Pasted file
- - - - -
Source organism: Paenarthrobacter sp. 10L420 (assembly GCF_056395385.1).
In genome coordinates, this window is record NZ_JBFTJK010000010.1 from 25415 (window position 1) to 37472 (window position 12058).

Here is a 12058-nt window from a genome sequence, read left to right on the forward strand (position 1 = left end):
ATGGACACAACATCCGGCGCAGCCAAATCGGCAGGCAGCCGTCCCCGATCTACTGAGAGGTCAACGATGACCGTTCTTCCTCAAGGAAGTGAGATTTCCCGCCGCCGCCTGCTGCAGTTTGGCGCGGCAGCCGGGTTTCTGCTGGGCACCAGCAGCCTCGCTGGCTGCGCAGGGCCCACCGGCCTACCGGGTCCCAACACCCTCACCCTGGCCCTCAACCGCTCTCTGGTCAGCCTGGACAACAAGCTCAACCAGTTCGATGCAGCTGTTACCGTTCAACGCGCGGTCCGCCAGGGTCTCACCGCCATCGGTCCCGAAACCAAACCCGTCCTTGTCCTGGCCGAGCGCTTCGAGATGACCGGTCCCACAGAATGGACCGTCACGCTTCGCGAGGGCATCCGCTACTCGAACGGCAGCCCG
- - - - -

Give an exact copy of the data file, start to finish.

Source organism: Paenarthrobacter sp. 10L420 (assembly GCF_056395385.1).
In genome coordinates, this window is record NZ_JBFTJK010000010.1 from 25415 (window position 1) to 37472 (window position 12058).

Here is a 12058-nt window from a genome sequence, read left to right on the forward strand (position 1 = left end):
ATGGACACAACATCCGGCGCAGCCAAATCGGCAGGCAGCCGTCCCCGATCTACTGAGAGGTCAACGATGACCGTTCTTCCTCAAGGAAGTGAGATTTCCCGCCGCCGCCTGCTGCAGTTTGGCGCGGCAGCCGGGTTTCTGCTGGGCACCAGCAGCCTCGCTGGCTGCGCAGGGCCCACCGGCCTACCGGGTCCCAACACCCTCACCCTGGCCCTCAACCGCTCTCTGGTCAGCCTGGACAACAAGCTCAACCAGTTCGATGCAGCTGTTACCGTTCAACGCGCGGTCCGCCAGGGTCTCACCGCCATCGGTCCCGAAACCAAACCCGTCCTTGTCCTGGCCGAGCGCTTCGAGATGACCGGTCCCACAGAATGGACCGTCACGCTTCGCGAGGGCATCCGCTACTCGAACGGCAGCCCG